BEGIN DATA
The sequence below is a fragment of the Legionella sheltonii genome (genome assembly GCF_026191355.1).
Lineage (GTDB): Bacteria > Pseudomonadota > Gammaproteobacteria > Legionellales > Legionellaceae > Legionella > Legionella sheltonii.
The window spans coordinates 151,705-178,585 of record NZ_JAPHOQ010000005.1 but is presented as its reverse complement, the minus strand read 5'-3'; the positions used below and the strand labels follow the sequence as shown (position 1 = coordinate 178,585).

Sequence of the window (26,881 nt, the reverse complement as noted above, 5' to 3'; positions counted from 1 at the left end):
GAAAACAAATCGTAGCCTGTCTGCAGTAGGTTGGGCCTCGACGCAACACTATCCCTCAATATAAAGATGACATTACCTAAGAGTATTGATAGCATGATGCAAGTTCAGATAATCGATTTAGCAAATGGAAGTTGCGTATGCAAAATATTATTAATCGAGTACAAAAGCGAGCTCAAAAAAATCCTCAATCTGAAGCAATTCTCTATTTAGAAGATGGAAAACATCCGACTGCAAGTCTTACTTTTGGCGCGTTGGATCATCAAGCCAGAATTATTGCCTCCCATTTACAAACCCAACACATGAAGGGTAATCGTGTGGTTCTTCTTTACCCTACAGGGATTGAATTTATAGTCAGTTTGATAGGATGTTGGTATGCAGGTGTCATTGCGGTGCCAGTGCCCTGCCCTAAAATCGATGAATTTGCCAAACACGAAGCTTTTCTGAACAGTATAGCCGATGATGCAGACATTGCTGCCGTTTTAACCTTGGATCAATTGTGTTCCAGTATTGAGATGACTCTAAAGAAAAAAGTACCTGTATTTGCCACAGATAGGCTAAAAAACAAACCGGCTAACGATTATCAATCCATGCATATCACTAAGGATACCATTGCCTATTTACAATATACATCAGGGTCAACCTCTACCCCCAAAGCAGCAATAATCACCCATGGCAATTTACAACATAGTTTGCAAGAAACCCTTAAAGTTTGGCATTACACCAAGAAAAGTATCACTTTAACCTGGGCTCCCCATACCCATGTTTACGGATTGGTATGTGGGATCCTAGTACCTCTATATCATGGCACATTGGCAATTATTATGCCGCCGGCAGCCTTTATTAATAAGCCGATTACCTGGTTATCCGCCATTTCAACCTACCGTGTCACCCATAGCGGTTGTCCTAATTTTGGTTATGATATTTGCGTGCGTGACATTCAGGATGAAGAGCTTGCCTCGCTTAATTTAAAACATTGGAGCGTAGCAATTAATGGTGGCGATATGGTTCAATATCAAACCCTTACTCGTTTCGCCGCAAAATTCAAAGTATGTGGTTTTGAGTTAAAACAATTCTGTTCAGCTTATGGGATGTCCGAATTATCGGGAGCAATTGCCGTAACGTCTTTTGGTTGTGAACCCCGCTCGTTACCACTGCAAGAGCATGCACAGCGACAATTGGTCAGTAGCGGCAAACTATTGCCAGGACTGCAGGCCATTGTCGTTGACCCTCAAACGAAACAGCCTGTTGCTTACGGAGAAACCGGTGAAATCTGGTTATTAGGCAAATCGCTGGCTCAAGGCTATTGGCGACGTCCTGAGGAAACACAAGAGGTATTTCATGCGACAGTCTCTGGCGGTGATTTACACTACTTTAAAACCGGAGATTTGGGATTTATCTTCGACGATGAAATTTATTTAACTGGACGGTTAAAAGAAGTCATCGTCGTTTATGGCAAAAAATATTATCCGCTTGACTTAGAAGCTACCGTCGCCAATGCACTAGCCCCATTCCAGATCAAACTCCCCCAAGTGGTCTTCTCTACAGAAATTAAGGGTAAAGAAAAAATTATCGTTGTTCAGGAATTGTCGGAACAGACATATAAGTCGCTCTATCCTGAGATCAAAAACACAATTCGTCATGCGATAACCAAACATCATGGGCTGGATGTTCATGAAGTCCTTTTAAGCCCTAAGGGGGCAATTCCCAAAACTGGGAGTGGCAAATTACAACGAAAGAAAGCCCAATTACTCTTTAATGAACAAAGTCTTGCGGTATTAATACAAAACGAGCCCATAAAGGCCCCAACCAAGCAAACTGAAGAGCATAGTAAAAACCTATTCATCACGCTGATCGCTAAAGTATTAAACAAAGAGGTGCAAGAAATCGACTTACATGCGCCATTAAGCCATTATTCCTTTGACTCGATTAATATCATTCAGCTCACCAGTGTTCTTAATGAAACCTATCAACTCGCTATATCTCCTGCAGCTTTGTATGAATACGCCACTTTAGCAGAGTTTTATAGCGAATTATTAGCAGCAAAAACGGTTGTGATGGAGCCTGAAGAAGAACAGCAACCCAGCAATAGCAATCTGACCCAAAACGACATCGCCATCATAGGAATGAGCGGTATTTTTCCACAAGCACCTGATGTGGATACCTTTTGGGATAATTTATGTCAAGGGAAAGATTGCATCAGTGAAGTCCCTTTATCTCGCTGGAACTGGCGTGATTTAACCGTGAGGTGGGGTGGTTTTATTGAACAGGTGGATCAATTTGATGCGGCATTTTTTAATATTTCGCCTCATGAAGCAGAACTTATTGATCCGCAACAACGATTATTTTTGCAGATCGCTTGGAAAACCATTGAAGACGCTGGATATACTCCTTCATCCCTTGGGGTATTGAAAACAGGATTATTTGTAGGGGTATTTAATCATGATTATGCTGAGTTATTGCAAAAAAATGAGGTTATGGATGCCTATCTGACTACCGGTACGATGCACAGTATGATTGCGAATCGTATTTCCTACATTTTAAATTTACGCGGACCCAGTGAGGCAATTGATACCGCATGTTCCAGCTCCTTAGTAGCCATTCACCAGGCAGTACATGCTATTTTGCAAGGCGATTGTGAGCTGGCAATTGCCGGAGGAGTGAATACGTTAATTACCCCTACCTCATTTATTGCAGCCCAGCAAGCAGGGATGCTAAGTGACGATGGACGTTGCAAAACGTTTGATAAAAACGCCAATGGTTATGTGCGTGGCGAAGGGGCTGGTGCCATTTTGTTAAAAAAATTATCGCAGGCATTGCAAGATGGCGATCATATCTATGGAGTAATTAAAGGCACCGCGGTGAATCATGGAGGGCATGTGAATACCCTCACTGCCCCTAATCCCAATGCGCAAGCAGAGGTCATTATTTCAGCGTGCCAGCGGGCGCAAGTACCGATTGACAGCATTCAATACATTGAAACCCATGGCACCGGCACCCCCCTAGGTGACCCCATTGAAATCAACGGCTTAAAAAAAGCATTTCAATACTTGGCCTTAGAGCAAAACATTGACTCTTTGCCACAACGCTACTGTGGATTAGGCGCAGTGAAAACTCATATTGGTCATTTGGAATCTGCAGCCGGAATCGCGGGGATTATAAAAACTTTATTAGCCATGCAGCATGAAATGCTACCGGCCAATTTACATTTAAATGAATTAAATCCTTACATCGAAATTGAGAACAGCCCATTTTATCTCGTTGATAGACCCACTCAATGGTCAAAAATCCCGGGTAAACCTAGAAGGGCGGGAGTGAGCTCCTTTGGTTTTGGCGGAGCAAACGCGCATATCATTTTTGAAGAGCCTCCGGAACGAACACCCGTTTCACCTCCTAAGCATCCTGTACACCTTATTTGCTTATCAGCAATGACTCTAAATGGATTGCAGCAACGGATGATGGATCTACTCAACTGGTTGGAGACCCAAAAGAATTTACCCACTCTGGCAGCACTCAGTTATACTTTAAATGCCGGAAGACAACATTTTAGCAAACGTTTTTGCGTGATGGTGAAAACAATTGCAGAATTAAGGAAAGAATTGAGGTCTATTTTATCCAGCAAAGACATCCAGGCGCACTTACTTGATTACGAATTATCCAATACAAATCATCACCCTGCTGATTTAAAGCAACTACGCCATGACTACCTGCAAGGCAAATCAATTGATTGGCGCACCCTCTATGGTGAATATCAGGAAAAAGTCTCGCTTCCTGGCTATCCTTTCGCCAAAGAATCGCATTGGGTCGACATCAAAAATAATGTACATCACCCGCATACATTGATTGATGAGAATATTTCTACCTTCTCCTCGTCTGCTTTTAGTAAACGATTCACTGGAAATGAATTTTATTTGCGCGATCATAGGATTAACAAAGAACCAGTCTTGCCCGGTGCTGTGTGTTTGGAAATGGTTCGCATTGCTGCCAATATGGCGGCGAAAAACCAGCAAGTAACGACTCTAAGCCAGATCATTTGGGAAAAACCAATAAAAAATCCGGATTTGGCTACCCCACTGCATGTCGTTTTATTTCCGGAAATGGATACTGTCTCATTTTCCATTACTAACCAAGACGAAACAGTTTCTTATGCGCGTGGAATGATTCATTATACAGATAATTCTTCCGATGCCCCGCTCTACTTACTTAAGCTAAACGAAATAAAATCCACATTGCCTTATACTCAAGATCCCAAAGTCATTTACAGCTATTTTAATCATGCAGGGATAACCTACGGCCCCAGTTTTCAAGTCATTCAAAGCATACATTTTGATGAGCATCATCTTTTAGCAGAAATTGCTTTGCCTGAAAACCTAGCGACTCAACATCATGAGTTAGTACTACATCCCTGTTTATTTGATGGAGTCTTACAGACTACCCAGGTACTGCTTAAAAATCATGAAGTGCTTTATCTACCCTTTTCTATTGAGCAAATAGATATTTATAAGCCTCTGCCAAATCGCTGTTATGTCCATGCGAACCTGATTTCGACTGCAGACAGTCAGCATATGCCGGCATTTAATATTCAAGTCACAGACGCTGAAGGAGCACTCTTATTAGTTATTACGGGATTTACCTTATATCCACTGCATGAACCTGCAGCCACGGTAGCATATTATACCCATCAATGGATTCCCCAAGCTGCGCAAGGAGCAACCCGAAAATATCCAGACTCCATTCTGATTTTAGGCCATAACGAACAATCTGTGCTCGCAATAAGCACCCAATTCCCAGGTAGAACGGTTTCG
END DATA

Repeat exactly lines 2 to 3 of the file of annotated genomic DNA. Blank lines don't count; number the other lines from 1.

Lineage (GTDB): Bacteria > Pseudomonadota > Gammaproteobacteria > Legionellales > Legionellaceae > Legionella > Legionella sheltonii.
The window spans coordinates 151,705-178,585 of record NZ_JAPHOQ010000005.1 but is presented as its reverse complement, the minus strand read 5'-3'; the positions used below and the strand labels follow the sequence as shown (position 1 = coordinate 178,585).